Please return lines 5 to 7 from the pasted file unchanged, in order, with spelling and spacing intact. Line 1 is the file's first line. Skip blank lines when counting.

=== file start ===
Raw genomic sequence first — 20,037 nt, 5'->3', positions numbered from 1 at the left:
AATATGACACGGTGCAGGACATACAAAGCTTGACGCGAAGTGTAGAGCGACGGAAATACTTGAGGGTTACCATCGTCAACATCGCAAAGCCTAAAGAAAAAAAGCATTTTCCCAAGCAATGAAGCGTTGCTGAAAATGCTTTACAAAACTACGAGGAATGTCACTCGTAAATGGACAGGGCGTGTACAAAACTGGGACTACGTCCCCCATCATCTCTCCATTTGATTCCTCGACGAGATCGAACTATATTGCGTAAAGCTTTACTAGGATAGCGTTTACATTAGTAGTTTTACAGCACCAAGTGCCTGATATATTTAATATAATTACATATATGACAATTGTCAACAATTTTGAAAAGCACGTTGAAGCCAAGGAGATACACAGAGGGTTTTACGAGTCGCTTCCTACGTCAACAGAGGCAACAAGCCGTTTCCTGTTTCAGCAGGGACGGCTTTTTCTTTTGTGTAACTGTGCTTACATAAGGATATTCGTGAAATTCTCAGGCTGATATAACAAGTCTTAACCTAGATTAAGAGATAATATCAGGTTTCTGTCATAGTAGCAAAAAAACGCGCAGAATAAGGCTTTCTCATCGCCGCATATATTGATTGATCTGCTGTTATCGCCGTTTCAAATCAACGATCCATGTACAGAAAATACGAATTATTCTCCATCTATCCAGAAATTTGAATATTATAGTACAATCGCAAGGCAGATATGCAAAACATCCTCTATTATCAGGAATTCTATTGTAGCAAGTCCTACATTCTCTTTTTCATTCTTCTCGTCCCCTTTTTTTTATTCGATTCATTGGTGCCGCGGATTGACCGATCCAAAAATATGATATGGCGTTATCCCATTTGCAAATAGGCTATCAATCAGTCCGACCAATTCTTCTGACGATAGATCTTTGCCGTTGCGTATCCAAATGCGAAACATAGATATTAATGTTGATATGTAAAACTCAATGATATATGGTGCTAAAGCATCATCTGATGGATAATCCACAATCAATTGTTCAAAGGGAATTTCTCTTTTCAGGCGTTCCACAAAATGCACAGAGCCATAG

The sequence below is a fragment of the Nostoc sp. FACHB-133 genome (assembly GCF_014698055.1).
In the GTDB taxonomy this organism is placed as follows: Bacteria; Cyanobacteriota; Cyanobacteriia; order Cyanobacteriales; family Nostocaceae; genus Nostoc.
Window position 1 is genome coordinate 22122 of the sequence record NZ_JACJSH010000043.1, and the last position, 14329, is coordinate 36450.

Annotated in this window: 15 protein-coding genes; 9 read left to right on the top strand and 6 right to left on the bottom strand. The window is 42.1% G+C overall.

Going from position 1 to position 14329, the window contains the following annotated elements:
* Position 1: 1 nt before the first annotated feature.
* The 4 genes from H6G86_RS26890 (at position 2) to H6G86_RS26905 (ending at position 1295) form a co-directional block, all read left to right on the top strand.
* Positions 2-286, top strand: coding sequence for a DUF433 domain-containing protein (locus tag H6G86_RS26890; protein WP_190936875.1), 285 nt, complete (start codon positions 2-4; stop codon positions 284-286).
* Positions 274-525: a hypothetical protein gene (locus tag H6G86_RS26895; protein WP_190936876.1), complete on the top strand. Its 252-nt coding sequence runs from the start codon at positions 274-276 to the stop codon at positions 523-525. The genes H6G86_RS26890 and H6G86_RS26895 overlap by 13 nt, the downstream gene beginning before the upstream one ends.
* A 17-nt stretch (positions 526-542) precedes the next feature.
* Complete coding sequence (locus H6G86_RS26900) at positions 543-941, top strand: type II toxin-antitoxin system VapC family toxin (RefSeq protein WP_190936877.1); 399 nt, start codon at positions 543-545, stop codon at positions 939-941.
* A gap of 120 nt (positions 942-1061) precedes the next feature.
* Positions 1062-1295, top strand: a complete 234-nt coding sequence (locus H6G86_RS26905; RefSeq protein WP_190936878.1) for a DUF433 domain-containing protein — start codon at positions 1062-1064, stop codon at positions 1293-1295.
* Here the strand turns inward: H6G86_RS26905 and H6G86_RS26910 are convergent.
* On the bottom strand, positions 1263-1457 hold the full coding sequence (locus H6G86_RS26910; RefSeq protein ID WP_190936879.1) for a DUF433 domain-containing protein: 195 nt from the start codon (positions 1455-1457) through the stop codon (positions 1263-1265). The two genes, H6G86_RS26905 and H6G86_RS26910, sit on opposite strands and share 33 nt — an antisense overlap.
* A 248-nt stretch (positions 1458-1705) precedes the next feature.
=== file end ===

Window position 1 is genome coordinate 22122 of the sequence record NZ_JACJSH010000043.1, and the last position, 14329, is coordinate 36450.

Annotated in this window: 15 protein-coding genes; 9 read left to right on the top strand and 6 right to left on the bottom strand. The window is 42.1% G+C overall.

Going from position 1 to position 14329, the window contains the following annotated elements: